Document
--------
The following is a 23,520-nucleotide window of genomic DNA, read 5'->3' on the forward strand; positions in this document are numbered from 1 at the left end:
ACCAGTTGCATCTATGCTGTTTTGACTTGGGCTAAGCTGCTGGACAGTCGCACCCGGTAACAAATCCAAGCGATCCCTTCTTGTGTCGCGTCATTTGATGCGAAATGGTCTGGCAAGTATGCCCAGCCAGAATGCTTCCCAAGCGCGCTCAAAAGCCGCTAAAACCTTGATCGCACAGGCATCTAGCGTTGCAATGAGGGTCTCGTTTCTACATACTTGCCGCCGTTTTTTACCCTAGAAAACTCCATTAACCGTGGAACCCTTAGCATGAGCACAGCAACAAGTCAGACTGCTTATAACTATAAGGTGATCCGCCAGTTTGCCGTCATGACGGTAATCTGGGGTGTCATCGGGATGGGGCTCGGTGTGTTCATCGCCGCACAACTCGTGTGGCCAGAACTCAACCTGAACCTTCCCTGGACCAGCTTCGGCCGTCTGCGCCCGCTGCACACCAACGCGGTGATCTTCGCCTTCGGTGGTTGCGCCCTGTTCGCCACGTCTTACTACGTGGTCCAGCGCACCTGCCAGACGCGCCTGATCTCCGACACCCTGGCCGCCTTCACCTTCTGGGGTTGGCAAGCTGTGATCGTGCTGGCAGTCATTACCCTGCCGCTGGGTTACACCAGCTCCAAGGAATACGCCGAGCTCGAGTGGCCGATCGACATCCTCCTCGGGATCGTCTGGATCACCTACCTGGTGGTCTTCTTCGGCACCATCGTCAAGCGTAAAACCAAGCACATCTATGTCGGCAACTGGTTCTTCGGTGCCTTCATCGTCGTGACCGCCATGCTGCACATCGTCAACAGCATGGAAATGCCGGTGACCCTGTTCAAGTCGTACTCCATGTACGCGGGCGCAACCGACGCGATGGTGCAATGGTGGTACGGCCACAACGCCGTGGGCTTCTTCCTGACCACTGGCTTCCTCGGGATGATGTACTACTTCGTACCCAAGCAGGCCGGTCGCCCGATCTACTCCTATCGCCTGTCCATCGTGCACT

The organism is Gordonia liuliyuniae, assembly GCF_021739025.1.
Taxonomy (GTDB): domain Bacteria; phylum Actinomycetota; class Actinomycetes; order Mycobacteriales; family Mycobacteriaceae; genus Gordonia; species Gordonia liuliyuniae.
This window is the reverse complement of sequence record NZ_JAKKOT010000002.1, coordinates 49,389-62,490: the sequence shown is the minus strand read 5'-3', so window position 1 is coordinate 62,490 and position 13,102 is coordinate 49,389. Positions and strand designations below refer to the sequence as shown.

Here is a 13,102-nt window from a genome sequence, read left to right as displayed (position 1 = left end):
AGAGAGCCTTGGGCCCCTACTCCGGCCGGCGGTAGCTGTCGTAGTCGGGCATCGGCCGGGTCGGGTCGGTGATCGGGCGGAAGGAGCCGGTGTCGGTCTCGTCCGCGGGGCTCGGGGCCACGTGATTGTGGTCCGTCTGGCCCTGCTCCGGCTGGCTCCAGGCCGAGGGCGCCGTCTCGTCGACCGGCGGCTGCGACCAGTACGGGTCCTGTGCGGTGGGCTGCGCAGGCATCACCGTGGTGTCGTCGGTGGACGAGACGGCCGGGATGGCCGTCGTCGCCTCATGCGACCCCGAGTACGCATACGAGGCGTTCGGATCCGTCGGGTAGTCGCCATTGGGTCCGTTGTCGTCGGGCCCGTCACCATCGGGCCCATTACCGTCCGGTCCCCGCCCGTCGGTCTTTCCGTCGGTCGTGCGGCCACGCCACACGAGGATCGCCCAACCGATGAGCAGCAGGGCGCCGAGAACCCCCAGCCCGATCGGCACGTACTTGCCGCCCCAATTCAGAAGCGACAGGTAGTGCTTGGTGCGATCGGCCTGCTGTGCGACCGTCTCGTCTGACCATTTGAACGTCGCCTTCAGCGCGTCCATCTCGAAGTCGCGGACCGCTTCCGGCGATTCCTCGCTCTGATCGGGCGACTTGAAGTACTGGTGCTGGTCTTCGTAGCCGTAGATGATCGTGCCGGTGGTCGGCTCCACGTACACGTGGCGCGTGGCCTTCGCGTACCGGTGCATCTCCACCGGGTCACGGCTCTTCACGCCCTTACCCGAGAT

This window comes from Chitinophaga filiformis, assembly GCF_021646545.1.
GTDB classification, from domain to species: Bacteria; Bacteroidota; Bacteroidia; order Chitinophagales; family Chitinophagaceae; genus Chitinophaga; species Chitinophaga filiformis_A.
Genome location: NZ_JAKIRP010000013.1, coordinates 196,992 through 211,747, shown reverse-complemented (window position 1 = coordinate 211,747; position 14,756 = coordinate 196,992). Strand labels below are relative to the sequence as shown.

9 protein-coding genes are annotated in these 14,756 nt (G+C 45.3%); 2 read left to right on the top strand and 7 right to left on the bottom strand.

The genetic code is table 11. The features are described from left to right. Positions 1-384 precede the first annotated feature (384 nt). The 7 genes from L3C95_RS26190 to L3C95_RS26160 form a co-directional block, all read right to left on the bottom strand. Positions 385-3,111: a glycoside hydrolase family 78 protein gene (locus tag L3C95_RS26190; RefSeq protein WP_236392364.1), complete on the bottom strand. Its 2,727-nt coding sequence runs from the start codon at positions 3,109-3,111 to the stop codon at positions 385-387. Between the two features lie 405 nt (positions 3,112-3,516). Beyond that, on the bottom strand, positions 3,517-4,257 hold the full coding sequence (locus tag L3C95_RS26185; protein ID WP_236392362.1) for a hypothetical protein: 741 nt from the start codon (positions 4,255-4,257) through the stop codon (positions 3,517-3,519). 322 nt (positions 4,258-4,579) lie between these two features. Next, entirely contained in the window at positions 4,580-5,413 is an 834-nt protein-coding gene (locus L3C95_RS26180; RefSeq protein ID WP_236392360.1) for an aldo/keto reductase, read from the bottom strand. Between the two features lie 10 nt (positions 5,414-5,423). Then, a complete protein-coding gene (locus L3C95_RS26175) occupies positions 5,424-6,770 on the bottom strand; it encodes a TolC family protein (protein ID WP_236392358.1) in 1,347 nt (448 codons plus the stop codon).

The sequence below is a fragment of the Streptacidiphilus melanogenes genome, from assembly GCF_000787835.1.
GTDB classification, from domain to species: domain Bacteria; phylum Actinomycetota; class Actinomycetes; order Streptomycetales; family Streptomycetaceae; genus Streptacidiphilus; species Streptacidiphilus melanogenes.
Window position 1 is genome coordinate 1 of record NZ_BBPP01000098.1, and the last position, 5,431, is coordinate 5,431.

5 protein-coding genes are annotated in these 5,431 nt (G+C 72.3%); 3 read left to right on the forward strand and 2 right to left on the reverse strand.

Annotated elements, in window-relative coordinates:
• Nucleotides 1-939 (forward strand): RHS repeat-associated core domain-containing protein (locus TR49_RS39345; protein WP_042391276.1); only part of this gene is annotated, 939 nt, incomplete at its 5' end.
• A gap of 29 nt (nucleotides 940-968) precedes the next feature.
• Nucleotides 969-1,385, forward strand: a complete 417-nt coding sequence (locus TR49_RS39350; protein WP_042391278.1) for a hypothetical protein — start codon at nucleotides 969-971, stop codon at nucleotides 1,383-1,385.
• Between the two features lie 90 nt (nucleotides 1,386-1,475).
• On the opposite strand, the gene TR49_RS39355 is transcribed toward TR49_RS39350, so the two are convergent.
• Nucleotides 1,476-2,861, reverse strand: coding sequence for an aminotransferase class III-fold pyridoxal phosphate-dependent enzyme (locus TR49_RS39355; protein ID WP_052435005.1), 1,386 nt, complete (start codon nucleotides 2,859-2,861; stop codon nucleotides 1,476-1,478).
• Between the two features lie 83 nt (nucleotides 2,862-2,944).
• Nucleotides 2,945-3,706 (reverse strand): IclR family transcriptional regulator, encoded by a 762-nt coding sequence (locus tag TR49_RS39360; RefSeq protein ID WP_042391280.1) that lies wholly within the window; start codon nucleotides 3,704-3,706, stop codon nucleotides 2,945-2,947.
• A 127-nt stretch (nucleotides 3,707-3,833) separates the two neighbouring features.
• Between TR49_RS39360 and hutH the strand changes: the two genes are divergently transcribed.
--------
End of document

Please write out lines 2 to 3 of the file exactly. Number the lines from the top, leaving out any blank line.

ACCAGTTGCATCTATGCTGTTTTGACTTGGGCTAAGCTGCTGGACAGTCGCACCCGGTAACAAATCCAAGCGATCCCTTCTTGTGTCGCGTCATTTGATGCGAAATGGTCTGGCAAGTATGCCCAGCCAGAATGCTTCCCAAGCGCGCTCAAAAGCCGCTAAAACCTTGATCGCACAGGCATCTAGCGTTGCAATGAGGGTCTCGTTTCTACATACTTGCCGCCGTTTTTTACCCTAGAAAACTCCATTAACCGTGGAACCCTTAGCATGAGCACAGCAACAAGTCAGACTGCTTATAACTATAAGGTGATCCGCCAGTTTGCCGTCATGACGGTAATCTGGGGTGTCATCGGGATGGGGCTCGGTGTGTTCATCGCCGCACAACTCGTGTGGCCAGAACTCAACCTGAACCTTCCCTGGACCAGCTTCGGCCGTCTGCGCCCGCTGCACACCAACGCGGTGATCTTCGCCTTCGGTGGTTGCGCCCTGTTCGCCACGTCTTACTACGTGGTCCAGCGCACCTGCCAGACGCGCCTGATCTCCGACACCCTGGCCGCCTTCACCTTCTGGGGTTGGCAAGCTGTGATCGTGCTGGCAGTCATTACCCTGCCGCTGGGTTACACCAGCTCCAAGGAATACGCCGAGCTCGAGTGGCCGATCGACATCCTCCTCGGGATCGTCTGGATCACCTACCTGGTGGTCTTCTTCGGCACCATCGTCAAGCGTAAAACCAAGCACATCTATGTCGGCAACTGGTTCTTCGGTGCCTTCATCGTCGTGACCGCCATGCTGCACATCGTCAACAGCATGGAAATGCCGGTGACCCTGTTCAAGTCGTACTCCATGTACGCGGGCGCAACCGACGCGATGGTGCAATGGTGGTACGGCCACAACGCCGTGGGCTTCTTCCTGACCACTGGCTTCCTCGGGATGATGTACTACTTCGTACCCAAGCAGGCCGGTCGCCCGATCTACTCCTATCGCCTGTCCATCGTGCACT

The organism is Gordonia liuliyuniae, assembly GCF_021739025.1.